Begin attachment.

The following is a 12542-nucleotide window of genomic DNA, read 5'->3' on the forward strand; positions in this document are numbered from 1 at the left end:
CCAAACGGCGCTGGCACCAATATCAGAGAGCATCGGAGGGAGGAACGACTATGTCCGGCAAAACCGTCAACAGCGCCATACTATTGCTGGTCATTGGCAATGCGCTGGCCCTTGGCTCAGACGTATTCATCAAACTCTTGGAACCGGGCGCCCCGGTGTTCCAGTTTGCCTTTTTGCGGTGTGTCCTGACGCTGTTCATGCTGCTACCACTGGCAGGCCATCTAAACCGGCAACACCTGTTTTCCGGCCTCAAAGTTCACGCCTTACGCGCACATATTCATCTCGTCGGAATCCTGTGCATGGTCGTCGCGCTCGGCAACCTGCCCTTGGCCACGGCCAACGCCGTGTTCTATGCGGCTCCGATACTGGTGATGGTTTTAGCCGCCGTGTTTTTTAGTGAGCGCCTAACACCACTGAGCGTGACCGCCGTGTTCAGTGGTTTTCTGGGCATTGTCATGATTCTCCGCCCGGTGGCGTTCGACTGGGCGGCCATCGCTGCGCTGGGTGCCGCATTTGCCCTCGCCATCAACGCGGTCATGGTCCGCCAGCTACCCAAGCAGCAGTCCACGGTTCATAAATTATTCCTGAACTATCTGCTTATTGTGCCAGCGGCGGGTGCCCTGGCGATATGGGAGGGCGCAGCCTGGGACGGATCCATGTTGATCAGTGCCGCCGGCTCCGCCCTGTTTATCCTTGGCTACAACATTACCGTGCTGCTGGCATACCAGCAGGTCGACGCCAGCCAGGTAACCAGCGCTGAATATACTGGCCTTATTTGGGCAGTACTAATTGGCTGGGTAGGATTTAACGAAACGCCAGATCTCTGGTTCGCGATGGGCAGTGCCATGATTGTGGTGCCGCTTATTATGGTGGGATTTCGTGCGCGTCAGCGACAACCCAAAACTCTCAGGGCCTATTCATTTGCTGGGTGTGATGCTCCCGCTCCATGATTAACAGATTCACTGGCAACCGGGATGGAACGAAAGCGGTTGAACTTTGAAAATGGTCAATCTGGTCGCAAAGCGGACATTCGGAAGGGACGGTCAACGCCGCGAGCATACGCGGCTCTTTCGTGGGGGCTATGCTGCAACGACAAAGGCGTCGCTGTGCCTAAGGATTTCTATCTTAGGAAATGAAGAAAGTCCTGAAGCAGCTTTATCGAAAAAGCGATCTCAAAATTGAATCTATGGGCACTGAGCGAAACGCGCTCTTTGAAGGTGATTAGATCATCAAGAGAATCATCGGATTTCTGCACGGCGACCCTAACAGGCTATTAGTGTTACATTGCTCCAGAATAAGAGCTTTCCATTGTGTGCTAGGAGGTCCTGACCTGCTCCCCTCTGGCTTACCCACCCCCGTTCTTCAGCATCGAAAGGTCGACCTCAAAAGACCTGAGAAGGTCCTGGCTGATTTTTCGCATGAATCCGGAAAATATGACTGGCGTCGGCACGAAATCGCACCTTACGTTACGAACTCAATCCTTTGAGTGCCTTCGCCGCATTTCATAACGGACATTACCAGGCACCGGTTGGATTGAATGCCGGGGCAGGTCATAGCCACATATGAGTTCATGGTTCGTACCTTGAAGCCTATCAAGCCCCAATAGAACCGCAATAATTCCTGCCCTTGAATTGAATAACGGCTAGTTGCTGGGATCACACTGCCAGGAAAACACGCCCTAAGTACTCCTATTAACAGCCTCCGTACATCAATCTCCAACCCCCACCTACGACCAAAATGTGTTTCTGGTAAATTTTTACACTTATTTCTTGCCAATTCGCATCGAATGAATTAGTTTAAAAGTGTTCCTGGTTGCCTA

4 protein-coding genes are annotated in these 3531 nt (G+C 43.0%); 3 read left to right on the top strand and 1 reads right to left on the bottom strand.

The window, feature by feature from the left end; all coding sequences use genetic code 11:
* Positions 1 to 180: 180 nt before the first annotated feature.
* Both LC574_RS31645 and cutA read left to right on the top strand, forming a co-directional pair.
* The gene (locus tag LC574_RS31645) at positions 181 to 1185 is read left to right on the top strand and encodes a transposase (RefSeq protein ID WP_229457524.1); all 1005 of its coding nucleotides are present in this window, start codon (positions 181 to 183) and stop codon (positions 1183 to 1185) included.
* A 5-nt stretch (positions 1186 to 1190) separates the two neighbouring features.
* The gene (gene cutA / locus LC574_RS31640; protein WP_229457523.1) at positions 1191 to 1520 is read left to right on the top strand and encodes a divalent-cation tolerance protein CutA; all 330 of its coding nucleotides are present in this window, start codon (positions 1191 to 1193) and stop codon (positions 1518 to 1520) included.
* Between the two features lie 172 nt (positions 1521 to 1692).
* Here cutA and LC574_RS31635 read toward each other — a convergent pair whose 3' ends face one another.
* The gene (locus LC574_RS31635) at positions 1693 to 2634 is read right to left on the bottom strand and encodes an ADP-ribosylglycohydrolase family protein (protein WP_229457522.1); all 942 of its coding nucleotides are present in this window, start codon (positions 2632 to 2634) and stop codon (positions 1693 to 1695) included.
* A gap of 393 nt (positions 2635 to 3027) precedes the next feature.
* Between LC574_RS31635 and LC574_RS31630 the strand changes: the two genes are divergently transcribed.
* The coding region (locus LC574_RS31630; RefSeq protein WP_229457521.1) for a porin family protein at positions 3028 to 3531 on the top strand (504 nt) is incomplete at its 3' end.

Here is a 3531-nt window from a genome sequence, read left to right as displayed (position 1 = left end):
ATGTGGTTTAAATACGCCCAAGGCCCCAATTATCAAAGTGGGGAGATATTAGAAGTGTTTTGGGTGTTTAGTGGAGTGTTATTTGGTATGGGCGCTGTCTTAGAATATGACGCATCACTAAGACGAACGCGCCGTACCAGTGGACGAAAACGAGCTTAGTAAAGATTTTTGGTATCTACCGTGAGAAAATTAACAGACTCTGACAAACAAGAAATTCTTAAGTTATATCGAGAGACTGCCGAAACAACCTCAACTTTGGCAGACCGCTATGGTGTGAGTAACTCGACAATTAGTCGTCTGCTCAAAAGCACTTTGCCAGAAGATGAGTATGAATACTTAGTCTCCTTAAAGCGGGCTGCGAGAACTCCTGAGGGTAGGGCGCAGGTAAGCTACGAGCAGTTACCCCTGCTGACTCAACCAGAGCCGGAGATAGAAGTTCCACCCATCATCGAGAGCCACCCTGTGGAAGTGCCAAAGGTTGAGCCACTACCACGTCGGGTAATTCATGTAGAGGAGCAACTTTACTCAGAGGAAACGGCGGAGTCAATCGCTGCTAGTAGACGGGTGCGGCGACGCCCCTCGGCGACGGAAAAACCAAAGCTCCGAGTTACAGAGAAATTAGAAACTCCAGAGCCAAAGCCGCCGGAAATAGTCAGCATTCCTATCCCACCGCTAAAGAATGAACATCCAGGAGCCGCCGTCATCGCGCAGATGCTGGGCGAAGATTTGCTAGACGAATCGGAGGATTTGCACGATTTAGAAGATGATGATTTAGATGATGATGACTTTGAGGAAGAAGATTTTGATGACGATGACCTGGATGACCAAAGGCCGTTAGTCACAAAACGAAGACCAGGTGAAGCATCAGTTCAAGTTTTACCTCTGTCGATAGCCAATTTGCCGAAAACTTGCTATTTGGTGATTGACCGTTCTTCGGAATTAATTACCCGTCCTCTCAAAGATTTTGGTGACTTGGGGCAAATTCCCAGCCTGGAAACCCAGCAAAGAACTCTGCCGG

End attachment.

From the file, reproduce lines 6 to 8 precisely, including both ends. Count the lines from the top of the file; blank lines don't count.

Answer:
* Both LC574_RS31645 and cutA read left to right on the top strand, forming a co-directional pair.
* The gene (locus tag LC574_RS31645) at positions 181 to 1185 is read left to right on the top strand and encodes a transposase (RefSeq protein ID WP_229457524.1); all 1005 of its coding nucleotides are present in this window, start codon (positions 181 to 183) and stop codon (positions 1183 to 1185) included.
* A 5-nt stretch (positions 1186 to 1190) separates the two neighbouring features.